I realize that nine weeks of hands on experience doesn’t make me an expert, but here’s a straight-from-the-trenches (or should I say stenches) crash course in the various diapering options available to today's green mama.
Photograph by Shannon Gallagher
This past weekend I suggested to Coraline’s daddy that we go on a hike. Now, when I said “hike,” I was thinking a nice little stroll through the woods. That’s not quite what he was thinking. Four hours, six-plus miles, and two painful blisters later I came walking out of the woods near Saugerties’ Platt Cove, in my socks, nursing my half-asleep adventure baby. It was quite the moment. As we passed people on their way up I cringed a bit, knowing how I must look: just another “crunchy mama” communing with nature — little did they know, my daughter was wearing a disposable diaper!
This is a hot topic in mommy-world, one that inspires a surprising amount of judgment and therefore also camaraderie. “To each her own” most certainly holds true — at least for me — however because there is a quantifiable environmental impact made by your diapering choice, people tend to be very defensive regardless of which side of the fence they’re on. As I mentioned in a previous post, my initial plans for cloth diapering were waylaid by anxiety and sleep deprivation once I got my squirmy little girl home, sending my brother off to fetch some chlorine-free diapers and wipes. At the local health food store a package of 40 of these little numbers runs about $17 (come to find out, Toys ‘R Us sells the same package for $12). You figure a new baby is getting changed at least 10-12 times a day: I’m not good at math, but that is a lot of money on poop-catchers that are destined to spend eternity rotting in a landfill. Every full pail inspired waves of guilt. But as Coraline grew, and I got my legs under me, we phased the cloth back in with great success, using disposables only at night (to avoid leaking) and on field trips. Now that she’s over two months old (and almost five pounds heavier), she’s outgrown her first round of covers. But instead of buying more, I decided (on recommendation) to first give gDiapers a try, and so far, I’m in love.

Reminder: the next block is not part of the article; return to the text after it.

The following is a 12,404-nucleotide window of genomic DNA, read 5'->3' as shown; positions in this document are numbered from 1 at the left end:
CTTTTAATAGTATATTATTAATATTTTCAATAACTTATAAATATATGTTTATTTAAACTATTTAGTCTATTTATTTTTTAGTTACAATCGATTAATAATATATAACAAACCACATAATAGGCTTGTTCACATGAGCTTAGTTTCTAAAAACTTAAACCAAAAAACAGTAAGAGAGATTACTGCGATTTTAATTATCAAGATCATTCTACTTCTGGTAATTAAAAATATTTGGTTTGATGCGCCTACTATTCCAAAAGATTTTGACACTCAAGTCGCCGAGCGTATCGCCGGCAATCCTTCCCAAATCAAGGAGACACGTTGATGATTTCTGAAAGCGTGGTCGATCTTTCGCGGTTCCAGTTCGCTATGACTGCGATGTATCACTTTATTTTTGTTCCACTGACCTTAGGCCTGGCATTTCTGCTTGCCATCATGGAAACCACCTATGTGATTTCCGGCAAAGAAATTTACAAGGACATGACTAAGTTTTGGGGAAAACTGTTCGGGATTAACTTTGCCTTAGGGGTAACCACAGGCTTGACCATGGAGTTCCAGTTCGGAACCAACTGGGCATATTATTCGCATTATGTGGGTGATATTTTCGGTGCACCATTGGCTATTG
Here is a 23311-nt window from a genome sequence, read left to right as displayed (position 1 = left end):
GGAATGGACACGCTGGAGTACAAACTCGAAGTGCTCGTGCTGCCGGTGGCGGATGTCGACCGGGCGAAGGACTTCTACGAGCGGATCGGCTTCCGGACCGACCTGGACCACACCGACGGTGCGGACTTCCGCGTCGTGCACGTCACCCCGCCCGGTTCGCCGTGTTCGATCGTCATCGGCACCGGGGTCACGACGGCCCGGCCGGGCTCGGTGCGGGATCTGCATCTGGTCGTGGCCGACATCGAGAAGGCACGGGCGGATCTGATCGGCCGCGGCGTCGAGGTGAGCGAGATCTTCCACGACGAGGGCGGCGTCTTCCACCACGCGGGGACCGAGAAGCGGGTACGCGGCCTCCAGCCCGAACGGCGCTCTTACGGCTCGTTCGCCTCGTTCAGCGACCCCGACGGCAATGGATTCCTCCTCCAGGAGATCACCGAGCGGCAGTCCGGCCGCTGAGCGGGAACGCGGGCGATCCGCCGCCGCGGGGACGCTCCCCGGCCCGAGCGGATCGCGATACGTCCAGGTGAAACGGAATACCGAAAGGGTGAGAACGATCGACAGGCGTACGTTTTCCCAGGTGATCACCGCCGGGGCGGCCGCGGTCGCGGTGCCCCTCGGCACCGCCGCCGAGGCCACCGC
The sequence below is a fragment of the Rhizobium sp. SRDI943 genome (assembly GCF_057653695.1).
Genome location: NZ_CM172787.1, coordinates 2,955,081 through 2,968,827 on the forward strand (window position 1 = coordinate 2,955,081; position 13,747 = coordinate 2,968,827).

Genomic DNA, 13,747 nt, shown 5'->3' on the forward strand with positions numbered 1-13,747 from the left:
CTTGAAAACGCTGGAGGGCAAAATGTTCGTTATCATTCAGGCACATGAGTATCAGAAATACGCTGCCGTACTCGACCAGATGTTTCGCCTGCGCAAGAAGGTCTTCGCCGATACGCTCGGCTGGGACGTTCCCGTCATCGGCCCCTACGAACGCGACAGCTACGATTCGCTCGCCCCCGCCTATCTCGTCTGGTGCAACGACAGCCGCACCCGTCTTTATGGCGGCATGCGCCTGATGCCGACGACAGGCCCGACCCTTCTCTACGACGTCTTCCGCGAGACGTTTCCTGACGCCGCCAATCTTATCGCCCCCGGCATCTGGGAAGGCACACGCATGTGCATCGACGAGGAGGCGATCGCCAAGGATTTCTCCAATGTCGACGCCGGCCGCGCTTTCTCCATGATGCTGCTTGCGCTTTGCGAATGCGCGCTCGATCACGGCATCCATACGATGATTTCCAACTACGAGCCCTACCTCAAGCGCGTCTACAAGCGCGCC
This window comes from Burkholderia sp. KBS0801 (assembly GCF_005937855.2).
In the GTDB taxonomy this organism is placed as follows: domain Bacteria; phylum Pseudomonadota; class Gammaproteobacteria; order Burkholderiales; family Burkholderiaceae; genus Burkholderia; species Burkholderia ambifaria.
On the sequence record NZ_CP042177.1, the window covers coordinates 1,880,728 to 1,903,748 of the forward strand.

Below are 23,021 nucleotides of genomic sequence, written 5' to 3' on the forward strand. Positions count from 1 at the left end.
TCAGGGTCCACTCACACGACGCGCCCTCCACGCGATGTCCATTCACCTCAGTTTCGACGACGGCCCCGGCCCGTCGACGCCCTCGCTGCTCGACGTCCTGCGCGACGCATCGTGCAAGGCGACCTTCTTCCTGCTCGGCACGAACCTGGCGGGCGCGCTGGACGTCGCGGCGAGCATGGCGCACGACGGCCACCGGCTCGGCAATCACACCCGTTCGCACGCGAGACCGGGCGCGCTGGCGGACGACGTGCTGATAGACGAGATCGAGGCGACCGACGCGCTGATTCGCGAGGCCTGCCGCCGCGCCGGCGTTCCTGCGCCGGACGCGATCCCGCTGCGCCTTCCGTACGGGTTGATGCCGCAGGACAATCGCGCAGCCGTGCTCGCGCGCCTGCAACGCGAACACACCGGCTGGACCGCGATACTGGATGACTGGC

I realize that nine weeks of hands on experience doesn’t make me an expert, but here’s a straight-from-the-trenches (or should I say stenches) crash course in the various diapering options available to today's green mama:
Type: Eco-diapers What they are: A chlorine, fragrance, gel, and dye-free disposable diaper alternative. Who makes them: Seventh Generation, Earth’s Best, Tushie’s Cost: $12-$18 per package (usually 40-44 diapers) Pros: No muss, no fuss (okay, maybe a little muss)— soiled diapers go in the garbage and your work is done. And unlike regular disposables, the absence of harsh chemicals means a gentler product on baby’s sensitive skin. Cons: These are more expensive than other disposables. Also, because they lack the polymer gel that makes mainstream brands so absorbent they leave some babies a leaky mess overnight. Green Factor: While these are a much more eco-friendly choice than say Huggies or Pampers, their manufacture takes it’s toll and they’re still going to end up in a landfill. Bottom line: Easy on you, still not so much on Mother Nature.